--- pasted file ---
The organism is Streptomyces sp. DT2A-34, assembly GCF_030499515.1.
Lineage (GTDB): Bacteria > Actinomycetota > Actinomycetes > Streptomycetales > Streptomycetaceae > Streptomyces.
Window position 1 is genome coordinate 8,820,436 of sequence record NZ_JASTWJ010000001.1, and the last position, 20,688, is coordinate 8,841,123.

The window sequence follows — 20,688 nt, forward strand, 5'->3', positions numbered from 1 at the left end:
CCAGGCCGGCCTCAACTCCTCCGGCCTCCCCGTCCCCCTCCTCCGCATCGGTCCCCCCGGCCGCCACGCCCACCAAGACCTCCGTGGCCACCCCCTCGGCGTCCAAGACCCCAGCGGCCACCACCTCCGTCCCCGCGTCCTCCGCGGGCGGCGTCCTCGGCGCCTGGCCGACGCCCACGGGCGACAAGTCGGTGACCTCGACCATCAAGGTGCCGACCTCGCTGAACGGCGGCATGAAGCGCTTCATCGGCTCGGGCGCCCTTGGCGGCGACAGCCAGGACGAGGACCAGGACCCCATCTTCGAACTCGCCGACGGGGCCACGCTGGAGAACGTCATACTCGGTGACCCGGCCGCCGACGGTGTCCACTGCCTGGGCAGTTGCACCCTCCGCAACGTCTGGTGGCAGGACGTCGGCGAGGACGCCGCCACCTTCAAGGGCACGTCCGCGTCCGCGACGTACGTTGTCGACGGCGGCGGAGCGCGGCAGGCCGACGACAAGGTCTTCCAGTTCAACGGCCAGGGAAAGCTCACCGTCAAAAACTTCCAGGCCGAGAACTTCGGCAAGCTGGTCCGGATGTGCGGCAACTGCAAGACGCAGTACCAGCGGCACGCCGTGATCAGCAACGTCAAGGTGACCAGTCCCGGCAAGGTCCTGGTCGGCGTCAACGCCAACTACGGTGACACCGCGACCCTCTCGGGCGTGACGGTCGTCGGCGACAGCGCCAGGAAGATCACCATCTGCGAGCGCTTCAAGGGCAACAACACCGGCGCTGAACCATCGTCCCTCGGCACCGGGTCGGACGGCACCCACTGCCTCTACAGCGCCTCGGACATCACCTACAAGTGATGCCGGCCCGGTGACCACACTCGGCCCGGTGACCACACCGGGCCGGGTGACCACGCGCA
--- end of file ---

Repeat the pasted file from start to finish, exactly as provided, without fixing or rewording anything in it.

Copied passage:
The organism is Streptomyces sp. DT2A-34, assembly GCF_030499515.1.
Lineage (GTDB): Bacteria > Actinomycetota > Actinomycetes > Streptomycetales > Streptomycetaceae > Streptomyces.
Window position 1 is genome coordinate 8,820,436 of sequence record NZ_JASTWJ010000001.1, and the last position, 20,688, is coordinate 8,841,123.

The window sequence follows — 20,688 nt, forward strand, 5'->3', positions numbered from 1 at the left end:
CCAGGCCGGCCTCAACTCCTCCGGCCTCCCCGTCCCCCTCCTCCGCATCGGTCCCCCCGGCCGCCACGCCCACCAAGACCTCCGTGGCCACCCCCTCGGCGTCCAAGACCCCAGCGGCCACCACCTCCGTCCCCGCGTCCTCCGCGGGCGGCGTCCTCGGCGCCTGGCCGACGCCCACGGGCGACAAGTCGGTGACCTCGACCATCAAGGTGCCGACCTCGCTGAACGGCGGCATGAAGCGCTTCATCGGCTCGGGCGCCCTTGGCGGCGACAGCCAGGACGAGGACCAGGACCCCATCTTCGAACTCGCCGACGGGGCCACGCTGGAGAACGTCATACTCGGTGACCCGGCCGCCGACGGTGTCCACTGCCTGGGCAGTTGCACCCTCCGCAACGTCTGGTGGCAGGACGTCGGCGAGGACGCCGCCACCTTCAAGGGCACGTCCGCGTCCGCGACGTACGTTGTCGACGGCGGCGGAGCGCGGCAGGCCGACGACAAGGTCTTCCAGTTCAACGGCCAGGGAAAGCTCACCGTCAAAAACTTCCAGGCCGAGAACTTCGGCAAGCTGGTCCGGATGTGCGGCAACTGCAAGACGCAGTACCAGCGGCACGCCGTGATCAGCAACGTCAAGGTGACCAGTCCCGGCAAGGTCCTGGTCGGCGTCAACGCCAACTACGGTGACACCGCGACCCTCTCGGGCGTGACGGTCGTCGGCGACAGCGCCAGGAAGATCACCATCTGCGAGCGCTTCAAGGGCAACAACACCGGCGCTGAACCATCGTCCCTCGGCACCGGGTCGGACGGCACCCACTGCCTCTACAGCGCCTCGGACATCACCTACAAGTGATGCCGGCCCGGTGACCACACTCGGCCCGGTGACCACACCGGGCCGGGTGACCACGCGCA